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I have a Motorola modem, and when I connect to 192.168.100.1 (modem IP) I see 5 MAC addresses:

  • HFC MAC Address,
  • CPE USB MAC Address,
  • Known CPE MAC Addresses (4), of which one has status SELF and is the same as the HFC MAC Address, and the others have status LEARNED.

What do all of these MAC addresses mean?

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It means you have to accept some answers before asking more questions. –  PeeHaa Jan 10 '11 at 20:26
    
After that go to superuser / serverfault. –  PeeHaa Jan 10 '11 at 20:26
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migrated from stackoverflow.com Jan 10 '11 at 20:37

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4 Answers

A Media Access Control address (MAC address) is a unique identifier assigned to network interfaces for communications on the physical network segment. MAC addresses are used for numerous network technologies and most IEEE 802 network technologies including Ethernet. Logically, MAC addresses are used in the Media Access Control protocol sub-layer of the OSI reference model.

MAC addresses are most often assigned by the manufacturer of a network interface card (NIC) and are stored in its hardware, the card's read-only memory, or some other firmware mechanism. If assigned by the manufacturer, a MAC address usually encodes the manufacturer's registered identification number and may be referred to as the burned-in address. It may also be known as an Ethernet hardware address (EHA), hardware address or physical address.

MAC addresses are formed according to the rules of one of three numbering name spaces managed by the Institute of Electrical and Electronics Engineers (IEEE): MAC-48, EUI-48, and EUI-64. The IEEE claims trademarks on the names EUI-48 and EUI-64, in which EUI is an acronym for Extended Unique Identifier.

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HFC = Hybrid Fibre-Coax. This abbreviation refers to the port of the cable modem that connects to the CATV coax cable. Some cable ISPs require you to register with them the HFC MAC address of your cable modem.

The HFC MAC address of the cable modem is stamped on the manufacturer's label on the back or underside of the cable modem, or on the label of the box in which the cable modem was sold.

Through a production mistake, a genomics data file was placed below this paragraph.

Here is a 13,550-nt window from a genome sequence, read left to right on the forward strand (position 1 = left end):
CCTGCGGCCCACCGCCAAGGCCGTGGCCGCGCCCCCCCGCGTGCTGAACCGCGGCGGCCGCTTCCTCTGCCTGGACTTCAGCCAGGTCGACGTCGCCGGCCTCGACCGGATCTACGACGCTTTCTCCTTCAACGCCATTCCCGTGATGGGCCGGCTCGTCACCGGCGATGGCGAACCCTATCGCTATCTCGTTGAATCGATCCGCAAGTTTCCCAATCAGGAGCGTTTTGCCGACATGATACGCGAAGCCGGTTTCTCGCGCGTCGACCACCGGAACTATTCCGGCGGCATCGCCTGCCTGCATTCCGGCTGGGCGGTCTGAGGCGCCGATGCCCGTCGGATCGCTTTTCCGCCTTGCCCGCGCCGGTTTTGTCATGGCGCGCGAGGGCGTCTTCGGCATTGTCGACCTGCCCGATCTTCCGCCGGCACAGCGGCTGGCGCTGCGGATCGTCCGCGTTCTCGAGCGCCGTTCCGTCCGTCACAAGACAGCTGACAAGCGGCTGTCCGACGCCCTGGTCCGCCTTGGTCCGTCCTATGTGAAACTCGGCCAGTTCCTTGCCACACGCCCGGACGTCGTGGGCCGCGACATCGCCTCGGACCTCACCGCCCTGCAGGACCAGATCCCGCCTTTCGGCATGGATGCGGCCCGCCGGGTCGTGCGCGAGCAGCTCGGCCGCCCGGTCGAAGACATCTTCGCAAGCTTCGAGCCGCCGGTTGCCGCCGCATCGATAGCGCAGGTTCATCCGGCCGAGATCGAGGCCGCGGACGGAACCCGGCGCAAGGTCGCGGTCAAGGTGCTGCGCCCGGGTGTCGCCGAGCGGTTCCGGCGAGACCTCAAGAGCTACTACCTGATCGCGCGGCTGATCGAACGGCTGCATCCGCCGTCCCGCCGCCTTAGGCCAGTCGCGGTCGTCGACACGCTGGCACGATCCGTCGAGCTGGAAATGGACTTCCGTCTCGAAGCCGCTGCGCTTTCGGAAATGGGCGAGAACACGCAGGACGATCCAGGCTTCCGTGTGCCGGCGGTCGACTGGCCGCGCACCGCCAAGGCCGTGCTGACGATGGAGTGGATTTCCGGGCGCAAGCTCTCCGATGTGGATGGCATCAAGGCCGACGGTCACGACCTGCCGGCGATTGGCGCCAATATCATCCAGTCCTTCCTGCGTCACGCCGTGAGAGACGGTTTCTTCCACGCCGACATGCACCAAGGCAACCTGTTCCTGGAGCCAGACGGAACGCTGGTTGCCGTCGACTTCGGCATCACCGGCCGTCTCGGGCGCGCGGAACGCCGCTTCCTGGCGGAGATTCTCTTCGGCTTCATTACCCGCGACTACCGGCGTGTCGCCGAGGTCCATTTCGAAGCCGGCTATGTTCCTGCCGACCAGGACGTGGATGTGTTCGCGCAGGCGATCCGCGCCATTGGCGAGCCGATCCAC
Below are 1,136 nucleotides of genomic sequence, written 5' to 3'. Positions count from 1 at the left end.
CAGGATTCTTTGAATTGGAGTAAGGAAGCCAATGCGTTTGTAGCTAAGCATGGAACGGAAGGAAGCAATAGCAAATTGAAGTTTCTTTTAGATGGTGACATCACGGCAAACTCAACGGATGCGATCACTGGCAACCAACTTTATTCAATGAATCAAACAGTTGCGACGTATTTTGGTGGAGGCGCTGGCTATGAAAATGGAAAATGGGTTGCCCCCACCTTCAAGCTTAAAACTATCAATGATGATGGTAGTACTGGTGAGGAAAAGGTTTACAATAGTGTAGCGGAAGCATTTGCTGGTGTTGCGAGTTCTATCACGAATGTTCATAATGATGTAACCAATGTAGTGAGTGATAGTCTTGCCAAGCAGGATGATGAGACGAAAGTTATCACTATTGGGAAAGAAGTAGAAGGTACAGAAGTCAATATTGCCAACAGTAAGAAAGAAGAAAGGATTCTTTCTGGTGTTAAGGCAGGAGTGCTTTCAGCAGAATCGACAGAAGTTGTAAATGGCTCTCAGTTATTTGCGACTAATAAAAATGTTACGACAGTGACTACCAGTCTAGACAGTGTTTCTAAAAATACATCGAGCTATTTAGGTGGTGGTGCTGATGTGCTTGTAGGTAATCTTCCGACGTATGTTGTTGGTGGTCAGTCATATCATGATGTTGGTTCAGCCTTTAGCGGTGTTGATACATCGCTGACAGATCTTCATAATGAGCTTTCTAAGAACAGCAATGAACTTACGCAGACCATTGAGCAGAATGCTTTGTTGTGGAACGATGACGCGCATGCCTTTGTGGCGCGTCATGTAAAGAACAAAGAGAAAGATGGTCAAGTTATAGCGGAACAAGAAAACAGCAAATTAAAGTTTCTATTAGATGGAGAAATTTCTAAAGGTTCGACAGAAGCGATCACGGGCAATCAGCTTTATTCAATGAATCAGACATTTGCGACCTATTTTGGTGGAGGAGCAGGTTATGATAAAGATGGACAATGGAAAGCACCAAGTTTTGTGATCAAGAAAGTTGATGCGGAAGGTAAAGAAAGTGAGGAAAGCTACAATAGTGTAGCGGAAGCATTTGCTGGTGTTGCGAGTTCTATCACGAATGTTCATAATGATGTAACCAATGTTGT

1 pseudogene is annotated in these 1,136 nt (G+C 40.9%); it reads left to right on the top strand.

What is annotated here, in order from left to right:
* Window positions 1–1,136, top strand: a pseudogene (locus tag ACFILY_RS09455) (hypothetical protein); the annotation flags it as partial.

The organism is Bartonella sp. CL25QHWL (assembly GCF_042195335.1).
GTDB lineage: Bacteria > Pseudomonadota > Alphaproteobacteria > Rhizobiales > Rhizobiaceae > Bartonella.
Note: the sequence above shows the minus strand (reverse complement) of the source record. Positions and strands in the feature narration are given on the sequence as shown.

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Cable modems might have multiple MAC addresses, one for the HFC side (cable TV coax socket), and one for the CPE side (Customer Premises Equipment, the ethernet socket). USB-capable cable modems also have two further MAC addresses: one for the cable modem USB socket, and another for the emulated network interface in the USB driver in the PC. Although it is possible to discover the CPE MAC address(es) of the cable modem, there is no application or procedure that requires them.

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I know what does MAC address means. –  Gogoo Jan 10 '11 at 20:31
    
Thats the first part of the question - Media Access Control address (MAC address) is a unique identifier.. –  Kirk Strobeck Apr 7 '11 at 14:56
    
Would you consider accepting this as the answer? –  Kirk Strobeck Apr 7 '11 at 14:56
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Cable modems have multiple MAC addresses.

  • HFC side (Hybrid-fibre connection... the coax cable from the provider)
  • CPE Ethernet (Customer Premises Equipment... standard network socket)
  • CPE USB (Customer side USB connection.. shows up like a USB network card)

Learned are supplied by DOCSIS from the provider over the HFC link.

The SELF address is the HFCs hardware address, used to participate in the DOCSIS assignment from the ISP/Cable company on the coax connection.

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Source

"A modem has two distinct interfaces: the cable interface and the ethernet interface. The HFC MAC is on the cable/DOCSIS side and used to determine what bits are for your modem and which ones are not. The CPE MAC is the same exact thing except on the Ethernet side."

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In analogy form as a general concept:

You can think of an IP address as a cell phone number. It can change but it follows you where ever you go.

You can think of a MAC address as a home address. It is hard coded(though not normally anymore) into the network card as a unique identifier.

So even though you may change your phone number, you can't change your home address. The same is true(loosely) of Mac addresses.

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